Analysis of candidate modifier loci for the severity of colonic familial adenomatous polyposis, with evidence for the importance of the N-acetyl transferases.
Crabtree MD., Fletcher C., Churchman M., Hodgson SV., Neale K., Phillips RKS., Tomlinson IPM.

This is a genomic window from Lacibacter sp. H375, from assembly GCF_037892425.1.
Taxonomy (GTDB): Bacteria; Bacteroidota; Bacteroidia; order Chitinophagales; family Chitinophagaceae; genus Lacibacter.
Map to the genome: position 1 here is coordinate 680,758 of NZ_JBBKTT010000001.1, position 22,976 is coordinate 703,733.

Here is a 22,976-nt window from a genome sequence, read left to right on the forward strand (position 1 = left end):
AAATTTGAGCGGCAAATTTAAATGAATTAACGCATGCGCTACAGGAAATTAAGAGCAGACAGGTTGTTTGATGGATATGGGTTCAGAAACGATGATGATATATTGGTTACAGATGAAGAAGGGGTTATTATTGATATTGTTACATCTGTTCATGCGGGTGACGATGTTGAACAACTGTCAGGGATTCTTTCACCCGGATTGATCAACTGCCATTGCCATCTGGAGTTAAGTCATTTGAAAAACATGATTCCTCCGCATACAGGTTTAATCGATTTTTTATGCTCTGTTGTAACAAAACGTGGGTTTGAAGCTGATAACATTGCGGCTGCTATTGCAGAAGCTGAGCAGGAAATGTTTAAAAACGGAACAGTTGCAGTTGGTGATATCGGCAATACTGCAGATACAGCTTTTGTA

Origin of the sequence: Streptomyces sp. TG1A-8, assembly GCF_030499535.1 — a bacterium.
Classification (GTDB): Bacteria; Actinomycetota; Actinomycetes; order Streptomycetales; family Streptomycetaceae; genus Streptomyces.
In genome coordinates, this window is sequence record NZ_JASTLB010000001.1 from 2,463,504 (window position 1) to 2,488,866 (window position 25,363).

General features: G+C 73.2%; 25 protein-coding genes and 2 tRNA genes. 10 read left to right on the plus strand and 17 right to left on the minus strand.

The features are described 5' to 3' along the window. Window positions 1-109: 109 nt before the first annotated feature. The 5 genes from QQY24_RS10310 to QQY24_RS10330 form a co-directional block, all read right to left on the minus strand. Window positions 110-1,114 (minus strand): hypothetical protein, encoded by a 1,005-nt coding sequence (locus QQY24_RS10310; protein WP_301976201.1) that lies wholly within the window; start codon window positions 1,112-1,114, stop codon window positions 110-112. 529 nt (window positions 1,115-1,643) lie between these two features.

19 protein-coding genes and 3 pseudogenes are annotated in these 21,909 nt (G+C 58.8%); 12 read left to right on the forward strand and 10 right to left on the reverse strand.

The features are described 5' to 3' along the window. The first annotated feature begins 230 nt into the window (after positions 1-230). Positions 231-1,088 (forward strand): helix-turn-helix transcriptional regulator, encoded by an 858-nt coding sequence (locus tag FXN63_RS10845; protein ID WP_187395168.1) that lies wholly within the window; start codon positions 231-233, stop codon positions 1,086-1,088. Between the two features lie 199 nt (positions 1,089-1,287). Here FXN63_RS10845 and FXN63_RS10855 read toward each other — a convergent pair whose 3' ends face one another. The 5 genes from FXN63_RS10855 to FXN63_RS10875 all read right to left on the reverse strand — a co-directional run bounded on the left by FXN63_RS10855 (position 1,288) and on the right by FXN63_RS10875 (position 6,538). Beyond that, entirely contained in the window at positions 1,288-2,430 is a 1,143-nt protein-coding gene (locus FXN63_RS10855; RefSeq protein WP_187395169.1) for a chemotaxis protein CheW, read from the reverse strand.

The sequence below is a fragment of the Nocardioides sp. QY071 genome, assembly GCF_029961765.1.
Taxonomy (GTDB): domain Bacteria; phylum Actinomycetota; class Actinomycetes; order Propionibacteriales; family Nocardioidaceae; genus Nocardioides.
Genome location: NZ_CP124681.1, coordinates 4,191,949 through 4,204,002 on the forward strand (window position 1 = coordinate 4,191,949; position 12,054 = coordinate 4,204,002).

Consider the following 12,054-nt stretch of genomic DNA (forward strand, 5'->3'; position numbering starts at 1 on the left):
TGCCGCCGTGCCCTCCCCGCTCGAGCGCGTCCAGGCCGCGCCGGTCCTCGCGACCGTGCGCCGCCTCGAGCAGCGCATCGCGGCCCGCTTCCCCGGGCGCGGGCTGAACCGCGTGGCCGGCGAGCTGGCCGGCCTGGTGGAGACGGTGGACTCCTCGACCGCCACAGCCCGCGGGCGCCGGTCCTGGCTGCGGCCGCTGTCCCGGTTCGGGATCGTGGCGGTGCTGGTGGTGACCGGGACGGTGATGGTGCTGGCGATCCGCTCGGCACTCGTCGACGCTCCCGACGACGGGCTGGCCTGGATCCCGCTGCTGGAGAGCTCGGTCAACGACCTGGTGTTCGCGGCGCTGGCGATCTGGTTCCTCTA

BACKGROUND: We have recently shown that the severity of human colonic familial adenomatous polyposis (FAP) varies in a manner consistent with the action of modifier genes. These modifier genes may harbour common alleles which increase the risk of colorectal cancer (CRC) in the general population. Analyses have suggested several common polymorphisms as risk alleles for CRC. METHODS: We determined the association between the severity of colonic FAP (151 patients) and polymorphisms in MTHFR, NAT1, NAT2, GSTM, GSTT, cyclin D1, E-cadherin, and APC. All of these loci have been suggested as influencing the risk of CRC. Colonic FAP severity was quantitated as the number of polyps per colectomy specimen, standardised for colon size. We analysed the relationship between disease severity and genotype at the polymorphic site, making allowance for the position of the germline APC mutation. RESULTS: We identified significant associations between more severe disease and the absence of the NAT1*10 genotype in the whole group of patients. In a subset of patients with germline mutations in the so-called "mutation cluster region", there was an association between more severe disease and the presence of NAT2*fast alleles. In the whole patient set, a relatively strong association existed between more severe disease and possession of both the NAT1*non-10 and NAT2*fast genotypes. There was weak evidence for an association between the APCT1493C allele and more severe disease in the whole patient group. No consistent association with disease severity was found for the other polymorphisms. CONCLUSION: The severity of colonic FAP may be modified by alleles at the NAT1 and/or NAT2 loci. The identity of any functional variation remains unknown as NAT1*10 appears to be non-functional and there is linkage disequilibrium between alleles at multiple sites within these loci which are adjacent on chromosome 8p22. While evidence from this study cannot be conclusive, our data suggest that NAT1 and NAT2 variants may explain an approximately twofold increase in polyp number in the FAP colon.